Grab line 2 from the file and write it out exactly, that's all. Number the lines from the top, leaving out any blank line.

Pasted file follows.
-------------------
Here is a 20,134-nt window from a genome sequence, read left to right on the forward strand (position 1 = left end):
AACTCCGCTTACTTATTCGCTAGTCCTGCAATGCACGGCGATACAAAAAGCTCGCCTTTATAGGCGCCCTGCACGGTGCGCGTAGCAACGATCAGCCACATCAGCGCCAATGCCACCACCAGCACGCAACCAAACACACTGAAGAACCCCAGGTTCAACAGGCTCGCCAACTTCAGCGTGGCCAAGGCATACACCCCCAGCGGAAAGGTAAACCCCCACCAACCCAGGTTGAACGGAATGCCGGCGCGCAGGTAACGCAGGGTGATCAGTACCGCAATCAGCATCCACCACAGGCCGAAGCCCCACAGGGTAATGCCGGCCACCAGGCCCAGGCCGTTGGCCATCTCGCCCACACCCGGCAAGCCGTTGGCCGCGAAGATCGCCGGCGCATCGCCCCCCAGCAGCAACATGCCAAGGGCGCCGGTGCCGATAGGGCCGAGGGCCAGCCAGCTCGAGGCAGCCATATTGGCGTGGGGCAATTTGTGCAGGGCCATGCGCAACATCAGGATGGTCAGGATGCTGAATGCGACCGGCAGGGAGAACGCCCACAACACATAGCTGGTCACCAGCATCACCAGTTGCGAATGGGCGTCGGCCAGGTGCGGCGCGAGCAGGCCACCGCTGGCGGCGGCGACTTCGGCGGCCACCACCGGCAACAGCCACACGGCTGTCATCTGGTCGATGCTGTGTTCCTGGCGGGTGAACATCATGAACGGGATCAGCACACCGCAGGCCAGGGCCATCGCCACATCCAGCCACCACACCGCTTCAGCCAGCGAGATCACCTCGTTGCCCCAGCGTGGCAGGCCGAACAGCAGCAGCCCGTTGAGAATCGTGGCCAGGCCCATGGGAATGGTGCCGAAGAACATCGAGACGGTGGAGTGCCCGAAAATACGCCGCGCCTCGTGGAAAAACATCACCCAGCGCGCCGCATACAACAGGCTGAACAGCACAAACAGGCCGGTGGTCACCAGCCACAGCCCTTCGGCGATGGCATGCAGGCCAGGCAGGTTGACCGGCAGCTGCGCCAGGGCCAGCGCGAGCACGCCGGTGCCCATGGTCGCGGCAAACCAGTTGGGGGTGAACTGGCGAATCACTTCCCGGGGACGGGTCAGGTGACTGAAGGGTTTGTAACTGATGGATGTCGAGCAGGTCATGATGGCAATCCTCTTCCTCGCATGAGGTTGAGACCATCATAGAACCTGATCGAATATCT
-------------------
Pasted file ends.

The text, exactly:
AACTCCGCTTACTTATTCGCTAGTCCTGCAATGCACGGCGATACAAAAAGCTCGCCTTTATAGGCGCCCTGCACGGTGCGCGTAGCAACGATCAGCCACATCAGCGCCAATGCCACCACCAGCACGCAACCAAACACACTGAAGAACCCCAGGTTCAACAGGCTCGCCAACTTCAGCGTGGCCAAGGCATACACCCCCAGCGGAAAGGTAAACCCCCACCAACCCAGGTTGAACGGAATGCCGGCGCGCAGGTAACGCAGGGTGATCAGTACCGCAATCAGCATCCACCACAGGCCGAAGCCCCACAGGGTAATGCCGGCCACCAGGCCCAGGCCGTTGGCCATCTCGCCCACACCCGGCAAGCCGTTGGCCGCGAAGATCGCCGGCGCATCGCCCCCCAGCAGCAACATGCCAAGGGCGCCGGTGCCGATAGGGCCGAGGGCCAGCCAGCTCGAGGCAGCCATATTGGCGTGGGGCAATTTGTGCAGGGCCATGCGCAACATCAGGATGGTCAGGATGCTGAATGCGACCGGCAGGGAGAACGCCCACAACACATAGCTGGTCACCAGCATCACCAGTTGCGAATGGGCGTCGGCCAGGTGCGGCGCGAGCAGGCCACCGCTGGCGGCGGCGACTTCGGCGGCCACCACCGGCAACAGCCACACGGCTGTCATCTGGTCGATGCTGTGTTCCTGGCGGGTGAACATCATGAACGGGATCAGCACACCGCAGGCCAGGGCCATCGCCACATCCAGCCACCACACCGCTTCAGCCAGCGAGATCACCTCGTTGCCCCAGCGTGGCAGGCCGAACAGCAGCAGCCCGTTGAGAATCGTGGCCAGGCCCATGGGAATGGTGCCGAAGAACATCGAGACGGTGGAGTGCCCGAAAATACGCCGCGCCTCGTGGAAAAACATCACCCAGCGCGCCGCATACAACAGGCTGAACAGCACAAACAGGCCGGTGGTCACCAGCCACAGCCCTTCGGCGATGGCATGCAGGCCAGGCAGGTTGACCGGCAGCTGCGCCAGGGCCAGCGCGAGCACGCCGGTGCCCATGGTCGCGGCAAACCAGTTGGGGGTGAACTGGCGAATCACTTCCCGGGGACGGGTCAGGTGACTGAAGGGTTTGTAACTGATGGATGTCGAGCAGGTCATGATGGCAATCCTCTTCCTCGCATGAGGTTGAGACCATCATAGAACCTGATCGAATATCT